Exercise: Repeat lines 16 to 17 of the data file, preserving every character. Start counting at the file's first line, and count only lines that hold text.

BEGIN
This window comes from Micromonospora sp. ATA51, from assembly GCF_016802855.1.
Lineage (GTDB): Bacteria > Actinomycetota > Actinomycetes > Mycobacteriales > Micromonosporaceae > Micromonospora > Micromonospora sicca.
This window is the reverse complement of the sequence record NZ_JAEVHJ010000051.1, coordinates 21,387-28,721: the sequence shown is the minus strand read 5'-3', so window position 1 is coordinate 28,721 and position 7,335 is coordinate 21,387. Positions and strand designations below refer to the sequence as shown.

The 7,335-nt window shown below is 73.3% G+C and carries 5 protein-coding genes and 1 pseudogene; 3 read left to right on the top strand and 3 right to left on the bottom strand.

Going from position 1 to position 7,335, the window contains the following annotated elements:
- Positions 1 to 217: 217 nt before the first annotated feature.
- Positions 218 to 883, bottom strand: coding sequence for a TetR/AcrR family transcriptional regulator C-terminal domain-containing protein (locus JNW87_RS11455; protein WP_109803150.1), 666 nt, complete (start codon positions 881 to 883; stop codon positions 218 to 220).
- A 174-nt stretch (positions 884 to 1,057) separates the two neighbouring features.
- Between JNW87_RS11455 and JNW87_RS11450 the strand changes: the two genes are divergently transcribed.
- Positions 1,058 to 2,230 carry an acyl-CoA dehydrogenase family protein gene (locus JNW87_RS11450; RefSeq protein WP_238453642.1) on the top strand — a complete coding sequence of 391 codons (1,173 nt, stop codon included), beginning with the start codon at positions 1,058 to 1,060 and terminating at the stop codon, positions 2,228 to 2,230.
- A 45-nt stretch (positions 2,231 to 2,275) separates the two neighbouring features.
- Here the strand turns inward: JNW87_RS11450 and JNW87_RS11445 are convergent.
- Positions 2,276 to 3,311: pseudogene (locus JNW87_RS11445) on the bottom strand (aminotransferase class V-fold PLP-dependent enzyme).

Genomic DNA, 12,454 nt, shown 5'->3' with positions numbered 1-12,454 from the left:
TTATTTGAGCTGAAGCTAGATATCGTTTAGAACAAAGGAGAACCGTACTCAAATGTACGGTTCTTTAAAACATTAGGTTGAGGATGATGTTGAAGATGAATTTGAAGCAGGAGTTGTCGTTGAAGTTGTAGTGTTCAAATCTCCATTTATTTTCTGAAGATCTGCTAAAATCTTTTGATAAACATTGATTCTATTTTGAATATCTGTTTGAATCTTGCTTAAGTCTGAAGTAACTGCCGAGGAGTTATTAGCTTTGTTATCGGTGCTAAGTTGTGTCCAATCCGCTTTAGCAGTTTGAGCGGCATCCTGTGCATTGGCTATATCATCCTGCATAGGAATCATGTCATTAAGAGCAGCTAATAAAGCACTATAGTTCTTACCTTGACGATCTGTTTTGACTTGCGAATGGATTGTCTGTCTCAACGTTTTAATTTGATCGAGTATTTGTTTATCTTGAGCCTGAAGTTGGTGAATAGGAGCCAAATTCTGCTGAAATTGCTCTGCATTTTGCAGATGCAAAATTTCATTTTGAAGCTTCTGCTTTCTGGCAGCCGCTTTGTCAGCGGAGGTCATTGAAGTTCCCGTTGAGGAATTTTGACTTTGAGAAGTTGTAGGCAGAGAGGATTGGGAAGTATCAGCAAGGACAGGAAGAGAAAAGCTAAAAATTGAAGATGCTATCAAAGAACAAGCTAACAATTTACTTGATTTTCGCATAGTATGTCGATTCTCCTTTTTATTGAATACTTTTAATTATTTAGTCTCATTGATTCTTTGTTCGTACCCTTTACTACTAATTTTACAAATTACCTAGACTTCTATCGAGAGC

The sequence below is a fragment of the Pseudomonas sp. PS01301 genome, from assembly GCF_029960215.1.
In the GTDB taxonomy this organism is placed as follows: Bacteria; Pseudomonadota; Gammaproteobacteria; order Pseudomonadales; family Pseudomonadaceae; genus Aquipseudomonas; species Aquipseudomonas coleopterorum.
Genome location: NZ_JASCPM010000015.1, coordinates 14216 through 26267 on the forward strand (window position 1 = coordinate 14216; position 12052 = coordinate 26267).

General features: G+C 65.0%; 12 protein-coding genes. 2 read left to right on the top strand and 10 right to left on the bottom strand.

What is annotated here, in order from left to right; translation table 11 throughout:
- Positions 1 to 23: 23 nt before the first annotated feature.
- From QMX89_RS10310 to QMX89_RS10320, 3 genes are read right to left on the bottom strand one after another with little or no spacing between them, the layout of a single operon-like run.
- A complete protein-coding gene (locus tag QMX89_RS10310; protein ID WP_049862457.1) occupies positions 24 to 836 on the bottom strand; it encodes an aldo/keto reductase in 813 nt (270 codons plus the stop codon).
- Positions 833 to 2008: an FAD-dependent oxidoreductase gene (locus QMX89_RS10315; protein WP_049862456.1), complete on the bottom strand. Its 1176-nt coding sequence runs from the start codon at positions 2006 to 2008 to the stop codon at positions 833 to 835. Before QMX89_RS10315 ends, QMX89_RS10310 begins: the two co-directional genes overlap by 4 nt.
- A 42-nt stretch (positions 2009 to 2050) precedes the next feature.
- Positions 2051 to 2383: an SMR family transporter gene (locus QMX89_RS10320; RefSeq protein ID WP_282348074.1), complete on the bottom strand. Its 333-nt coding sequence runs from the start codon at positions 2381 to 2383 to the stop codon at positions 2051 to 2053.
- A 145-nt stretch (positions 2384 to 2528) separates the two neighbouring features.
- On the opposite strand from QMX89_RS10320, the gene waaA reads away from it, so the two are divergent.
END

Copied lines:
The sequence below is a fragment of the Pseudomonas sp. PS01301 genome, from assembly GCF_029960215.1.
In the GTDB taxonomy this organism is placed as follows: Bacteria; Pseudomonadota; Gammaproteobacteria; order Pseudomonadales; family Pseudomonadaceae; genus Aquipseudomonas; species Aquipseudomonas coleopterorum.